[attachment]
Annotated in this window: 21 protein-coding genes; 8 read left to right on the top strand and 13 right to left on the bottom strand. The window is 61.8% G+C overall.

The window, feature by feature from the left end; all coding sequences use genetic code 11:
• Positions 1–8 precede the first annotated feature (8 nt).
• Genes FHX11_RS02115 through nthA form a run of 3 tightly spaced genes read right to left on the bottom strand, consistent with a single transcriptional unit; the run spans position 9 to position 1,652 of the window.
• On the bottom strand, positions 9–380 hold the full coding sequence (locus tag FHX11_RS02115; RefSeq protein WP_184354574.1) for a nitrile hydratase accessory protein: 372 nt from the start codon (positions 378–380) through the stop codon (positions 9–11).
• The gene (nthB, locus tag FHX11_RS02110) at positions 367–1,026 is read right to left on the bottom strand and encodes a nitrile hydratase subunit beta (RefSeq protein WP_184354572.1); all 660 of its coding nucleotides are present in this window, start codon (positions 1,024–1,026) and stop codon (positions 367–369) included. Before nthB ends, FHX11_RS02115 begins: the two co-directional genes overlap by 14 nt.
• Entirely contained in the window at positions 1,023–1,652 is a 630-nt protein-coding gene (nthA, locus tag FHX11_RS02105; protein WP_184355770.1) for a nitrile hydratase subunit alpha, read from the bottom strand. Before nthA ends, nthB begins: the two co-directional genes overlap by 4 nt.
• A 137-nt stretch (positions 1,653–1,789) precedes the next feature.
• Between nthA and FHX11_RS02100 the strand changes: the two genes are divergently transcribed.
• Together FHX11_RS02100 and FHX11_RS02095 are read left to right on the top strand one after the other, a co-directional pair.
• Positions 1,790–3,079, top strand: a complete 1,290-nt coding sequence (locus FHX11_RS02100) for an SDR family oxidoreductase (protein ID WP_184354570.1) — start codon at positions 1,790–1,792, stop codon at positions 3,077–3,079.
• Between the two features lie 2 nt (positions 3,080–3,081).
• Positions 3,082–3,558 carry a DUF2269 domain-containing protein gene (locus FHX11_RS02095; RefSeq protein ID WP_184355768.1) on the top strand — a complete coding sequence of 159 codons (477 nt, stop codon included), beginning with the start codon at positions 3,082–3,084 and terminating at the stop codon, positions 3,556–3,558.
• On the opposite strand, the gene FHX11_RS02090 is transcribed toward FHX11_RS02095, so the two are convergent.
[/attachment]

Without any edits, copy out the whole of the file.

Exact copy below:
Annotated in this window: 21 protein-coding genes; 8 read left to right on the top strand and 13 right to left on the bottom strand. The window is 61.8% G+C overall.

The window, feature by feature from the left end; all coding sequences use genetic code 11:
• Positions 1–8 precede the first annotated feature (8 nt).
• Genes FHX11_RS02115 through nthA form a run of 3 tightly spaced genes read right to left on the bottom strand, consistent with a single transcriptional unit; the run spans position 9 to position 1,652 of the window.
• On the bottom strand, positions 9–380 hold the full coding sequence (locus tag FHX11_RS02115; RefSeq protein WP_184354574.1) for a nitrile hydratase accessory protein: 372 nt from the start codon (positions 378–380) through the stop codon (positions 9–11).
• The gene (nthB, locus tag FHX11_RS02110) at positions 367–1,026 is read right to left on the bottom strand and encodes a nitrile hydratase subunit beta (RefSeq protein WP_184354572.1); all 660 of its coding nucleotides are present in this window, start codon (positions 1,024–1,026) and stop codon (positions 367–369) included. Before nthB ends, FHX11_RS02115 begins: the two co-directional genes overlap by 14 nt.
• Entirely contained in the window at positions 1,023–1,652 is a 630-nt protein-coding gene (nthA, locus tag FHX11_RS02105; protein WP_184355770.1) for a nitrile hydratase subunit alpha, read from the bottom strand. Before nthA ends, nthB begins: the two co-directional genes overlap by 4 nt.
• A 137-nt stretch (positions 1,653–1,789) precedes the next feature.
• Between nthA and FHX11_RS02100 the strand changes: the two genes are divergently transcribed.
• Together FHX11_RS02100 and FHX11_RS02095 are read left to right on the top strand one after the other, a co-directional pair.
• Positions 1,790–3,079, top strand: a complete 1,290-nt coding sequence (locus FHX11_RS02100) for an SDR family oxidoreductase (protein ID WP_184354570.1) — start codon at positions 1,790–1,792, stop codon at positions 3,077–3,079.
• Between the two features lie 2 nt (positions 3,080–3,081).
• Positions 3,082–3,558 carry a DUF2269 domain-containing protein gene (locus FHX11_RS02095; RefSeq protein ID WP_184355768.1) on the top strand — a complete coding sequence of 159 codons (477 nt, stop codon included), beginning with the start codon at positions 3,082–3,084 and terminating at the stop codon, positions 3,556–3,558.
• On the opposite strand, the gene FHX11_RS02090 is transcribed toward FHX11_RS02095, so the two are convergent.